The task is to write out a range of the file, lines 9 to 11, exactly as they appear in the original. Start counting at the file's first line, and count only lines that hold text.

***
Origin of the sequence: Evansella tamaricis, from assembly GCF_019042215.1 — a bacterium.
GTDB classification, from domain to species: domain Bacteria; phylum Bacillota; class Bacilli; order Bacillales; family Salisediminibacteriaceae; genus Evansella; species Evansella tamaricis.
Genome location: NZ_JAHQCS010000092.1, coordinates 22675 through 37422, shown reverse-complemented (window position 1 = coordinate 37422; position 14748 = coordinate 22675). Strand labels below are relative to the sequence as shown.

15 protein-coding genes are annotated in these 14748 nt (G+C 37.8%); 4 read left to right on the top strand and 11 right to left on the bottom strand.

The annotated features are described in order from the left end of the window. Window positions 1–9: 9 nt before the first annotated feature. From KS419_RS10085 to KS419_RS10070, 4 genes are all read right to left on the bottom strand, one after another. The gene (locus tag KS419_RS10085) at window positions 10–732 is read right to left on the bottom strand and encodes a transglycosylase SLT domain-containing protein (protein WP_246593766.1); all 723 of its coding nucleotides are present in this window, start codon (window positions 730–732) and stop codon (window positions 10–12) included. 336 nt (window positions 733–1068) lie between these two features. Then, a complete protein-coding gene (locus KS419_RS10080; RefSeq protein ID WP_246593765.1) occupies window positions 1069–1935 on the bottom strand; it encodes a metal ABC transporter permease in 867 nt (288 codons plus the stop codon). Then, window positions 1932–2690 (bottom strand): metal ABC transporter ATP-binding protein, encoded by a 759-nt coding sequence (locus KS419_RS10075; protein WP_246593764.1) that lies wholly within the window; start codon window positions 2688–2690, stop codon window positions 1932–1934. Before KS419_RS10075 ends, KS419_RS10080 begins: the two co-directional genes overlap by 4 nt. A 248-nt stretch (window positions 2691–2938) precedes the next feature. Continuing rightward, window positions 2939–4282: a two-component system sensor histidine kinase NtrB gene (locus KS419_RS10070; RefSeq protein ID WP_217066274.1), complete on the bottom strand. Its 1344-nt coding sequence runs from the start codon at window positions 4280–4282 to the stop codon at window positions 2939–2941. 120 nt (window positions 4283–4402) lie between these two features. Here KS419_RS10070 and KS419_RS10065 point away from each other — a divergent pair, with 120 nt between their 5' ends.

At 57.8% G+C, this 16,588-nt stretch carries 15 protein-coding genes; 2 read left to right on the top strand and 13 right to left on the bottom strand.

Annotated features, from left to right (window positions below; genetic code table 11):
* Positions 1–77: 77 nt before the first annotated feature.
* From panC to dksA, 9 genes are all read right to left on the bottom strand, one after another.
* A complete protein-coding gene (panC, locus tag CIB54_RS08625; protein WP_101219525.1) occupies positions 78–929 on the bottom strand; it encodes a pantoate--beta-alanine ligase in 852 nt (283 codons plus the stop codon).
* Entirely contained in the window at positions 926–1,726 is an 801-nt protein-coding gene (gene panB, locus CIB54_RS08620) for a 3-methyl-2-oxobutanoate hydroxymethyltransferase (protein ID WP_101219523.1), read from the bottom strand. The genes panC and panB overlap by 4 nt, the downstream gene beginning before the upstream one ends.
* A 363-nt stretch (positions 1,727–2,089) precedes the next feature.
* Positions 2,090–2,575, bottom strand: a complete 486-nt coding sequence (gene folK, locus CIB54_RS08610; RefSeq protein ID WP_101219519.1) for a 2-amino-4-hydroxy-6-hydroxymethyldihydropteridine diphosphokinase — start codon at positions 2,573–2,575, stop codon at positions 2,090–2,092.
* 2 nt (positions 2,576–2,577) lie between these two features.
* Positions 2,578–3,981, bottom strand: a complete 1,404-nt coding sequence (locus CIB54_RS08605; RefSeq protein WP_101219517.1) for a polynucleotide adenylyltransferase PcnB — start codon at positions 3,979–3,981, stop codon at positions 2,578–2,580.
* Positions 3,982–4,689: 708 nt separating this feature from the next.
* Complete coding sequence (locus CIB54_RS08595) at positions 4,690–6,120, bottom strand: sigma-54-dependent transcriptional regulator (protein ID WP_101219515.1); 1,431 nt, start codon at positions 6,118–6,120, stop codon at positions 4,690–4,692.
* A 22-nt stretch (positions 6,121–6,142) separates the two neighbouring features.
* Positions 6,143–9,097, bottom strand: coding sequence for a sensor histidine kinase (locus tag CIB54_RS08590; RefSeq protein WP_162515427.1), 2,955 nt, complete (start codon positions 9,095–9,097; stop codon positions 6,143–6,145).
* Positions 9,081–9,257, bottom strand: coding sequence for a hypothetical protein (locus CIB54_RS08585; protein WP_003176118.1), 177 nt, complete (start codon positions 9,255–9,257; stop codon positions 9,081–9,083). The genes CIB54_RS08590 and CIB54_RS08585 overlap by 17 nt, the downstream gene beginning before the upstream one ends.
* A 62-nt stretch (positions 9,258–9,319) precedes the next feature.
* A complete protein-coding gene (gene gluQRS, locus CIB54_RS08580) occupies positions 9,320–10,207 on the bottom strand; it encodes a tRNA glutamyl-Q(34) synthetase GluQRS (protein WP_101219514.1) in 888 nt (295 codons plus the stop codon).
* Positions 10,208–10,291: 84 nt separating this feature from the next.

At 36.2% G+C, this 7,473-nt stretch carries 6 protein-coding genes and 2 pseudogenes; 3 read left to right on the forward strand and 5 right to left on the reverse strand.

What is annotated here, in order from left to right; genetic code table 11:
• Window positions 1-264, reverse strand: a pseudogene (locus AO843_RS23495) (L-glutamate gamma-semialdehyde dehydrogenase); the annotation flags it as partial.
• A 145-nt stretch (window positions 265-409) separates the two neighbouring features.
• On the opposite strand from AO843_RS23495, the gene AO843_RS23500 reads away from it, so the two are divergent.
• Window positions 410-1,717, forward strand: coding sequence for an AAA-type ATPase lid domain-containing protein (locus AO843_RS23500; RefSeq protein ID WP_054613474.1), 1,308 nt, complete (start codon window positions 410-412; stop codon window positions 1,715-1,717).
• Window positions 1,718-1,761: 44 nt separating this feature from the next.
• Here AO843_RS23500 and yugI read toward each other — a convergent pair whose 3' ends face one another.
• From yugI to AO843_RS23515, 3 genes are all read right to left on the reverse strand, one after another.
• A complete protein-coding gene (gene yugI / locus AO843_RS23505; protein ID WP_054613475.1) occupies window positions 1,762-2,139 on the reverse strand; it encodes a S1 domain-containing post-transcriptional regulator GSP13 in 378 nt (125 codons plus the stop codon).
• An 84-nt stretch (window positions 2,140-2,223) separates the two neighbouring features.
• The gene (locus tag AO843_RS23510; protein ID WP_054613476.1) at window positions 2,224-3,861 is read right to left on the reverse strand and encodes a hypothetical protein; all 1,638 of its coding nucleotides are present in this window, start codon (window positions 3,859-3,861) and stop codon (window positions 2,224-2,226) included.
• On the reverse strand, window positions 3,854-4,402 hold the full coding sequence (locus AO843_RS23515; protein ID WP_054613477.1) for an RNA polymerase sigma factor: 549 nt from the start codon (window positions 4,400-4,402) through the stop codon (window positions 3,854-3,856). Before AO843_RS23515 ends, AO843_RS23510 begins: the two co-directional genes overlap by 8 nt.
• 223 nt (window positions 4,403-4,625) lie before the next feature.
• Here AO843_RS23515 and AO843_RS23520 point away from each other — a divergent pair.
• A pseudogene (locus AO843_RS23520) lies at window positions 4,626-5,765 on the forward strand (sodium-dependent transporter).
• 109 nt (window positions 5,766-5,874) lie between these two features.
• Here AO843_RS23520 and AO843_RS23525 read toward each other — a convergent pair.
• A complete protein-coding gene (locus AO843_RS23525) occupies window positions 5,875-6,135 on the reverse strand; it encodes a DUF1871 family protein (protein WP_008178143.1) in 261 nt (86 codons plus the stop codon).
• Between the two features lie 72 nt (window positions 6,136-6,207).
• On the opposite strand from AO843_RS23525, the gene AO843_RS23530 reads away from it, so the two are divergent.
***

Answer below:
* From panC to dksA, 9 genes are all read right to left on the bottom strand, one after another.
* A complete protein-coding gene (panC, locus tag CIB54_RS08625; protein WP_101219525.1) occupies positions 78–929 on the bottom strand; it encodes a pantoate--beta-alanine ligase in 852 nt (283 codons plus the stop codon).
* Entirely contained in the window at positions 926–1,726 is an 801-nt protein-coding gene (gene panB, locus CIB54_RS08620) for a 3-methyl-2-oxobutanoate hydroxymethyltransferase (protein ID WP_101219523.1), read from the bottom strand. The genes panC and panB overlap by 4 nt, the downstream gene beginning before the upstream one ends.